Sweet chestnut trees can be found in public parks, woodlands and even along residential streets. They are found all over Britain but are more common in the south. This is a large species of tree that has long, large pointed leaves. The small nuts are contained within a spiky husk that often breaks open when falling to the ground in October.
Chestnuts need to be boiled for around 10 minutes to make it possible to remove the skins. They can then be eaten whole or used as a puree. Traditionally chestnuts are roasted in fire. If you wish to try this it is important to cut a slit into the nuts to release steam and stop them from exploding as they cook. Chestnuts are high in carbohydrates and lower in fat than many nuts. They also contain vitamin C and several B vitamins.
Sloe (Blackthorn) (Prunus spinosa)
Sloes can generally be found between September and November and grow on shrubs and small trees. This is a common plant found in woodland and hedgerows throughout Britain. The plant is covered in tough, short spines and has white five- petalled flowers that can be seen around March. Sloes are the small fruits that can be dark purple, blue or black.
The most famous use for sloes is slow gin which can be easily made at home. Sloes can also be used to make jams and jellies or to make fruit leathers.
Rowan (Sorbus aucuparia)
This small tree is often planted in urban areas and produces an abundance of bright red berries between August and November. Rowan berries are tart and bitter and should not ever be eaten raw as they poisonous. The berries are also not that great once cooked but make a delicious jelly and also go well with other hedgerow fruits to make jam.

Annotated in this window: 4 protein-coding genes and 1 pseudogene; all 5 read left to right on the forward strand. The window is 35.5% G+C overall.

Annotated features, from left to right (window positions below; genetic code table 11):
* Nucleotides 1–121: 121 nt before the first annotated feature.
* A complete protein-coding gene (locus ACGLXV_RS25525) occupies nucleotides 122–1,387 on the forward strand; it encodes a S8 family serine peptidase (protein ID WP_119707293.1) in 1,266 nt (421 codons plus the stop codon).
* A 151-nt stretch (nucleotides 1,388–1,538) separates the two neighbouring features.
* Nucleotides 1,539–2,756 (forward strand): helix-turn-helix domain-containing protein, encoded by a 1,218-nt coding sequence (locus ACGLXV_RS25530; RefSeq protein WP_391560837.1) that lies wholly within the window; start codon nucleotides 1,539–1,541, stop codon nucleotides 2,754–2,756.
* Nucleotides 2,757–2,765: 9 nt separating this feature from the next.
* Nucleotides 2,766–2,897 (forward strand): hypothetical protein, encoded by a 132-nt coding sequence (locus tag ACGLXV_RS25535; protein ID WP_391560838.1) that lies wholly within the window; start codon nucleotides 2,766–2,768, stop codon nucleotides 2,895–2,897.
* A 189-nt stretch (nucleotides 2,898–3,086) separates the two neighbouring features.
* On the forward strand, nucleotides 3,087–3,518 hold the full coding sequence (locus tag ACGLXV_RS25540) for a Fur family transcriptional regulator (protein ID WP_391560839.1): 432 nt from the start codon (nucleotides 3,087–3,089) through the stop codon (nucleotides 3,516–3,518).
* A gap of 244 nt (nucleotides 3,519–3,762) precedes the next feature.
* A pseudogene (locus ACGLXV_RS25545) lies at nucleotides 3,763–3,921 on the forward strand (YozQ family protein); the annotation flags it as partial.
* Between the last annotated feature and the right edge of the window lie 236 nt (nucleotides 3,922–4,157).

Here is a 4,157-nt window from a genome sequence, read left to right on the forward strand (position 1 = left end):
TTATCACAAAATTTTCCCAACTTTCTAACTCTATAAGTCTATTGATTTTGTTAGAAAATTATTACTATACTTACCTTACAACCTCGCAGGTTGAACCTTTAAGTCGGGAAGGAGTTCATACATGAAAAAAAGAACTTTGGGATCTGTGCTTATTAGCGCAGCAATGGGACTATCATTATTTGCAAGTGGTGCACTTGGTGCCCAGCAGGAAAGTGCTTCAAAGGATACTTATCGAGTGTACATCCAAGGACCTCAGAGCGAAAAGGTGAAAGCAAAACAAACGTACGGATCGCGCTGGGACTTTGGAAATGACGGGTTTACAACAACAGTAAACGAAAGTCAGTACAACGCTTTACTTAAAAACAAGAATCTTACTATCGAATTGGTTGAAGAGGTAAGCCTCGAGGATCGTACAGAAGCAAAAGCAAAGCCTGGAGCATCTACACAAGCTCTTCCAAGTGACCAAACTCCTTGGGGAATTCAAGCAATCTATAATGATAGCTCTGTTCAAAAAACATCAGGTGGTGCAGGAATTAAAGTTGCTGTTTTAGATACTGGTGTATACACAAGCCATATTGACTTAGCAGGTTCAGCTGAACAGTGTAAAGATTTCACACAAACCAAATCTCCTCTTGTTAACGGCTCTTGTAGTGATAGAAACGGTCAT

The Rowan tree has similar leaves to the ash with many opposite leaflets. It produces umbrella sprays of white flowers. Along with the Elder and Hawthorn trees, Rowan is considered by many to have magical associations. Red is the colour of protection and it is thought that this may be why Rowan is so often planted outside homes and other buildings.
Hairy Bittercress (Cardamine hirsuta)
Hairy bittercress is a small annual that can make a home in many urban environments including waste grounds, gardens, walls, fields and path edges. This plant grows all year round and can be recognised by its small rosette shape and sparsely hairy leaves. Hairy bittercress also has tiny white, four-petalled flowers and slender seed pods.
Hairy bittercress is a member of the cabbage family and other bittercress’ are also edible. These include wood bittercress and large bittercress. It is best collected by cutting off the leaves with scissors and these have a similar flavour to cress with a nutty fresh tone. Hairy bittercress is a nice addition to salads and sandwiches.
Foraging and the Law
Although foraging is generally legal there are some legal matters that you should be aware of before heading out.
The Theft Act (1968) states that it is legal to take mushrooms, foliage, fruits and any other part of a plant without committing any offense as long as you are not foraging for commercial purposes. If you intend to sell or profit from the items that you have collected, in all cases by law you must have the permission of the land owner to collect them.
Care should be taken to adhere to the laws regarding trespassing. Entering any land that is not common land, open access land or that has public right of way can be considered as trespassing if you do not have the land owners permissions. This is true regardless of what you intend to do with your foraged items. The land owner has the legal right to ask you to leave their land immediately and by the shortest route possible if they do not wish for you to be there.
The Wild Mushroom Picker's Code of Conduct gives lots of good guidance on good foraging practice including always following the Country Code and taking care to minimise any damage to plants and the environment. The Wild Mushroom Picker's Code of Conduct can be found at http://www.britmycolsoc.org.uk/mycology/conservation/code-of-picking/. The Countryside Code can also be downloaded from the GOV.UK website at https://www.gov.uk/government/publications/the-countryside-code.
As well as considering country wide law it is advisable to check local by-laws before foraging in any area. These may contain further restrictions, for example restricting the collection of any forest growing items.
© 2014 Claire